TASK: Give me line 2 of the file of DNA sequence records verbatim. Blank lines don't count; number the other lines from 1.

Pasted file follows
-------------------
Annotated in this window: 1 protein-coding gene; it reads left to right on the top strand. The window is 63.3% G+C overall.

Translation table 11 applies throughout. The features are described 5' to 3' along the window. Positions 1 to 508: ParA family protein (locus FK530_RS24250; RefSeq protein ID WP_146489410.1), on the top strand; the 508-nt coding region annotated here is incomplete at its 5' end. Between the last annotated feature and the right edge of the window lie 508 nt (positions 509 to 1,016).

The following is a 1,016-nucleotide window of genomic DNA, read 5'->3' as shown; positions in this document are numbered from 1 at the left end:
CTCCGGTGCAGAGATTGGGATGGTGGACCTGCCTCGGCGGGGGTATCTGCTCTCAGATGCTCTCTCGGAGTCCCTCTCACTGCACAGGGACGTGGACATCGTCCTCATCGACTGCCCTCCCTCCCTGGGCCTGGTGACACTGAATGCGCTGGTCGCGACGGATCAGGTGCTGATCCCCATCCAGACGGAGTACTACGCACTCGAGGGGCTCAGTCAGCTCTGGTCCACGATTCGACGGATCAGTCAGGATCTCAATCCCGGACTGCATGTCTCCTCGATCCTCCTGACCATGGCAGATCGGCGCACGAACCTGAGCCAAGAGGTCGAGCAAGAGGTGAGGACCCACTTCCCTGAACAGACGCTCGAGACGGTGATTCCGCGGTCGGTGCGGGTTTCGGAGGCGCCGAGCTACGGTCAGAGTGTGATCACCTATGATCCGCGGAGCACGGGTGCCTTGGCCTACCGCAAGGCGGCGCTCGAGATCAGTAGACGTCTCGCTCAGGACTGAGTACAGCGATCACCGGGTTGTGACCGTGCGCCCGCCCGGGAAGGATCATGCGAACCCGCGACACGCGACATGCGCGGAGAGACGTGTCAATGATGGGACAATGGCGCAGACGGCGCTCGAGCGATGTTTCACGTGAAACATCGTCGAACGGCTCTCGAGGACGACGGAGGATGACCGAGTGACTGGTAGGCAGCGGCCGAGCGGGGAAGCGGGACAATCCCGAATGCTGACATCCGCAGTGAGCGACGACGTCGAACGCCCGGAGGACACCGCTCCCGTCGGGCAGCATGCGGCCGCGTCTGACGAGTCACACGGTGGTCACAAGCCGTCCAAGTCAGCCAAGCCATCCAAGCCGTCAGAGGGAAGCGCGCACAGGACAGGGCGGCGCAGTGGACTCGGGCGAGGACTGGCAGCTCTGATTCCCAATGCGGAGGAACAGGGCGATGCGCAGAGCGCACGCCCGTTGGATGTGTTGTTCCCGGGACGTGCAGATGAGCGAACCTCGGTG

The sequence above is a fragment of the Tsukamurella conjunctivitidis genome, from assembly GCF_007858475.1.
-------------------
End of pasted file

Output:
Translation table 11 applies throughout. The features are described 5' to 3' along the window. Positions 1 to 508: ParA family protein (locus FK530_RS24250; RefSeq protein ID WP_146489410.1), on the top strand; the 508-nt coding region annotated here is incomplete at its 5' end. Between the last annotated feature and the right edge of the window lie 508 nt (positions 509 to 1,016).